“Watch out,” my trainer whispered into my ear during my first day on the job. “The guy who just got in line is really mean. He’s made cashiers cry before.”
I glanced up to see an older man with graying hair and a decidedly sour disposition, tapping his foot impatiently as he waited his turn. He loudly remarked that if I couldn’t do my job properly that they should fire me and get someone in who could.
“You’re new,” he snorted when he approached my register. “I can tell. You’re slow.”
“It’s her first day,” my trainer defended me before I could respond. “She’s doing really good.”
I was out of training when I saw him again. A customer turned the bag carousel too fast and caused a two-liter to fall. Sensing their embarrassment I claimed full responsibility for the mishap. “It’s my fault; I should have handed it to you directly,” I apologized.
Just then, Grumpy Gus walked past my register. He glanced at me as he huffed. “Is she new?” he called to the manager on duty.
“She’s been here for a couple of weeks and she does really well,” my manager responded. He snorted skeptically as he began to shop.
A few minutes later he brought his purchases to my register. “So you’re the new girl.” He eyed me up and down like he’d just found me molding in his refrigerator.
“Yes, sir!” I responded cheerfully as I began scanning his order.
“And you’re the one who drops bottles for the customers,” he tried again.
“Yes sir, I sure am,” I looked up at him calmly, refusing to be intimidated.
His eyes widened. “Hmph!” He paid for his order and left.
Two more weeks went by, during which the man pointedly refused to come through my line. I watched him wait for service at the other registers while my line stood empty and he glared at me balefully.
I decided to up my game. Every time I saw him enter the store I waved and greeted him cheerfully. He was taken aback at first but then started responding with his trademark snorty huff.
“How are you doing today?” I asked when he was finally forced to go through my line again.
“Obviously not as good as you,” he grumped. He proceeded to complain about missing a sale. I apologized for his inconvenience and confessed that I’d missed it too. “They just don’t last long enough, do they? I didn’t get paid in time to take advantage of it either.”
“As much money as you’re sittin’ on I don’t see why you couldn’t,” he replied.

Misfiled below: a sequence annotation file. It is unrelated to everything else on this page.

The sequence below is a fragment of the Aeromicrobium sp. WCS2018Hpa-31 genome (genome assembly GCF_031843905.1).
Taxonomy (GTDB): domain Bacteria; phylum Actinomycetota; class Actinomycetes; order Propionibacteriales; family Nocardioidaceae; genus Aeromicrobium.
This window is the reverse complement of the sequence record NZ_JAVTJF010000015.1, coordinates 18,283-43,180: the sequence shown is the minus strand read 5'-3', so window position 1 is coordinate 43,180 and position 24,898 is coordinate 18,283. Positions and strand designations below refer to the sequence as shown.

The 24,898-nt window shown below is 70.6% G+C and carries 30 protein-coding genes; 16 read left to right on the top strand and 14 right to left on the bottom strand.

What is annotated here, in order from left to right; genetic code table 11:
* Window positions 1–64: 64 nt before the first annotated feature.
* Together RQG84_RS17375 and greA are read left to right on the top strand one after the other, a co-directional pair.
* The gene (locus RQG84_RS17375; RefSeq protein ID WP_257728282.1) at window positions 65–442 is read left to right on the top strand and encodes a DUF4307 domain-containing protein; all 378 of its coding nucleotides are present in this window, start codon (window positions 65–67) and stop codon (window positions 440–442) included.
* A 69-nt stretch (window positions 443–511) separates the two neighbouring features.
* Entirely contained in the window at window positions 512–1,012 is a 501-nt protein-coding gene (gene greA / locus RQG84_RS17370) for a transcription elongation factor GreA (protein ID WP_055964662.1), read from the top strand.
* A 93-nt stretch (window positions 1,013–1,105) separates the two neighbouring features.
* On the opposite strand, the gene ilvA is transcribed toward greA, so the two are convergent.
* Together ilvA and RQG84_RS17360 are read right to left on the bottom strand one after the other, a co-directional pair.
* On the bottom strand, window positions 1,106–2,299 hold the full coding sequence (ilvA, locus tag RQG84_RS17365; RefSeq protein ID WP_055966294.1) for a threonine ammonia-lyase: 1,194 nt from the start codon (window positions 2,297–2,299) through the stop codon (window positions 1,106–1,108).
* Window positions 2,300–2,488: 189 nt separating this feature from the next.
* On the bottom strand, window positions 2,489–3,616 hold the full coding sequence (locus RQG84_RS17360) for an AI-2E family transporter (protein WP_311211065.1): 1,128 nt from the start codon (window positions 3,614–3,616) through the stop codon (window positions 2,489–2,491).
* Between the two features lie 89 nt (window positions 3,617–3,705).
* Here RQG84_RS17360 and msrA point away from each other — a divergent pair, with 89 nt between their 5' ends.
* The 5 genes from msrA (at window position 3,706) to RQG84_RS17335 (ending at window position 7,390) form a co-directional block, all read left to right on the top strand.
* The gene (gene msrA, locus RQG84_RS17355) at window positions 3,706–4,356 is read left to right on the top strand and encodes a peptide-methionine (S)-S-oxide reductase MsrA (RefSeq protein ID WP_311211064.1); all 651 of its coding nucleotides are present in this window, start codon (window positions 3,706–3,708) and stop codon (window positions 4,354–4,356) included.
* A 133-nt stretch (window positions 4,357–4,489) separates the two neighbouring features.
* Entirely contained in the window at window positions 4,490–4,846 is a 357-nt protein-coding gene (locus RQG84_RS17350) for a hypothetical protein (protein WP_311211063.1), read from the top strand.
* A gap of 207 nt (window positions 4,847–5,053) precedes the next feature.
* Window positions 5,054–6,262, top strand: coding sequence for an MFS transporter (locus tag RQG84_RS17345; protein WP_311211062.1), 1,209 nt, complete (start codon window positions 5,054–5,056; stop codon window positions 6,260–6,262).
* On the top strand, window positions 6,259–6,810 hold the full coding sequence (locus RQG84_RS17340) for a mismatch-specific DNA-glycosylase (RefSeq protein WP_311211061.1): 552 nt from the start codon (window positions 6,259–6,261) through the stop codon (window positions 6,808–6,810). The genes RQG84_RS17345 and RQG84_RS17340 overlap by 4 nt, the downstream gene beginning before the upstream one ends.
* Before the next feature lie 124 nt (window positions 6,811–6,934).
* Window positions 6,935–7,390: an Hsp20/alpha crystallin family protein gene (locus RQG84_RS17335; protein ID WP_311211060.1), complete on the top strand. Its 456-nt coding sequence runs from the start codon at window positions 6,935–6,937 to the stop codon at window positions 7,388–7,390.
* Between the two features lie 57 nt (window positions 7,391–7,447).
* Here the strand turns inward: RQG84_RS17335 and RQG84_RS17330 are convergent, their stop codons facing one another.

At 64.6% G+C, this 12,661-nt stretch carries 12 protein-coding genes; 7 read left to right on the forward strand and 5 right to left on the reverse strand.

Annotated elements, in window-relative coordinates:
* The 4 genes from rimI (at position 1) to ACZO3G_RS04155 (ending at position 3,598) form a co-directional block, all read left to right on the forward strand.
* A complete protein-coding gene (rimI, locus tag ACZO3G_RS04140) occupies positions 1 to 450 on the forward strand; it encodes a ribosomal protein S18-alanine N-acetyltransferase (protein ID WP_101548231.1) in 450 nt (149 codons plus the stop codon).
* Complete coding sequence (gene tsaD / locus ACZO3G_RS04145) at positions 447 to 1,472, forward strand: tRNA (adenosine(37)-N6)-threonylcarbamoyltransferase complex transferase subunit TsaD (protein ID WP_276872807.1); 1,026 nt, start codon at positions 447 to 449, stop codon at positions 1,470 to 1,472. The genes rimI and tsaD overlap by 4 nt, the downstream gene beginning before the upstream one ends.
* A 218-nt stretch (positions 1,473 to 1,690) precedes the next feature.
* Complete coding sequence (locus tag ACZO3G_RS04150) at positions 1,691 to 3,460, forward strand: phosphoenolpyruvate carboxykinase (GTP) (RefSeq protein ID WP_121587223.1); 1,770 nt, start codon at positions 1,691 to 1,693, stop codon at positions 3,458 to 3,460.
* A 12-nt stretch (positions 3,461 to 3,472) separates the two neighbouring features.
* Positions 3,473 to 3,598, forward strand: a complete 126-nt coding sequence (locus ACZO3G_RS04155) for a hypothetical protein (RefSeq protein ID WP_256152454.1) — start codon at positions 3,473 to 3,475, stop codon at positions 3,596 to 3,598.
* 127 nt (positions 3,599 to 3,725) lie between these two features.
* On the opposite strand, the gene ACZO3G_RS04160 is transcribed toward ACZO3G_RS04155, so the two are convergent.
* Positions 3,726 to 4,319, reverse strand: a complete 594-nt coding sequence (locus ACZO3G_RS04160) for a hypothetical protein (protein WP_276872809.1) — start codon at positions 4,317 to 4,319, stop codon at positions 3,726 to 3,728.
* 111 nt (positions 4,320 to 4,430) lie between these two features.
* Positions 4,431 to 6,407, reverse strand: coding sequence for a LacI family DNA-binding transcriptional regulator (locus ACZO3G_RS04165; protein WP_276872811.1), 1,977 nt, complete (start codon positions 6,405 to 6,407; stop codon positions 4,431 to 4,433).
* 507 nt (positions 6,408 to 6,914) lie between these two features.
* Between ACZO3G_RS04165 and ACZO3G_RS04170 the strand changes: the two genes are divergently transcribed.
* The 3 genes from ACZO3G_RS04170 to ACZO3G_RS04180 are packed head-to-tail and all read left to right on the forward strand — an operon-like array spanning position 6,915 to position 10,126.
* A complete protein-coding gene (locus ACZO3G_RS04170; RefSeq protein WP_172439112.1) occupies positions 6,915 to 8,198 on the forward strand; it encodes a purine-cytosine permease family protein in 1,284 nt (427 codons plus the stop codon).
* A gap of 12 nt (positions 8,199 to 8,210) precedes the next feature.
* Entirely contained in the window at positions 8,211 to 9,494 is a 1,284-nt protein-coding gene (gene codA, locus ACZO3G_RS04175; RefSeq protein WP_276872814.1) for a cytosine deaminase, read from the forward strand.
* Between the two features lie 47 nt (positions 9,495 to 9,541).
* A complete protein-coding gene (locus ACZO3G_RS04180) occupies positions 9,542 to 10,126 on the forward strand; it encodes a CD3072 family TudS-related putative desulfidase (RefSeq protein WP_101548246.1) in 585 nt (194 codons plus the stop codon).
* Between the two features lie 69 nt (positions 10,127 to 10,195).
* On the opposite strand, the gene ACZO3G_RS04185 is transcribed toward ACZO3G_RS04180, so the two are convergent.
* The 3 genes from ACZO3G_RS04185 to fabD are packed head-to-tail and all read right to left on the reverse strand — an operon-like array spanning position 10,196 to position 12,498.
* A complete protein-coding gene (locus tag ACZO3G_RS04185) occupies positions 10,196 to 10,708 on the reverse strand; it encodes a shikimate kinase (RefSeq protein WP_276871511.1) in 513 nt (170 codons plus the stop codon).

“Bills,” I told him with a shrug.
He nodded, paid for his order, and left. In the next few weeks he seemed determined to throw me off my game. I fielded him every time.
Just because he’s unhappy doesn’t mean that he has the right to right to disturb me. I allow every single insult and complaint to roll off my back because I know it isn’t personal.
He just likes to have something to complain about.
Inevitably the time came when he caught me on a bad day. I punched the numbers into the register so fast that the machine failed to acknowledge one of them. I called out my mistake and begged him to cancel the transaction on his side so that I could fix it before he ran his card.
I apologized profusely. Of all the customers, it just had to be him.
To my surprise he comforted me. “We all have bad days,” he announced. “At least you caught it before my card went through.”
I had to catch my jaw before it bounced on the floor. “Yes sir, we do. I’m so sorry it happened to you, though. I know you’re too busy to deal with my carelessness.”
He snorted. “I’ve got time,” he replied.
We came to an odd sort of truce that day. While he still likes to complain, his attitude has shifted somewhat. He now glances toward my regular register when he walks in and nods in response to my greeting.
He even fusses at me now when he sees me out after work. “I just can’t get away from you,” he grumped one evening when we encountered one another at a nearby gas station.
“I’m stalking you,” I gave him a mock evil look. He actually laughed at that one!
I love my Grumpy Gus.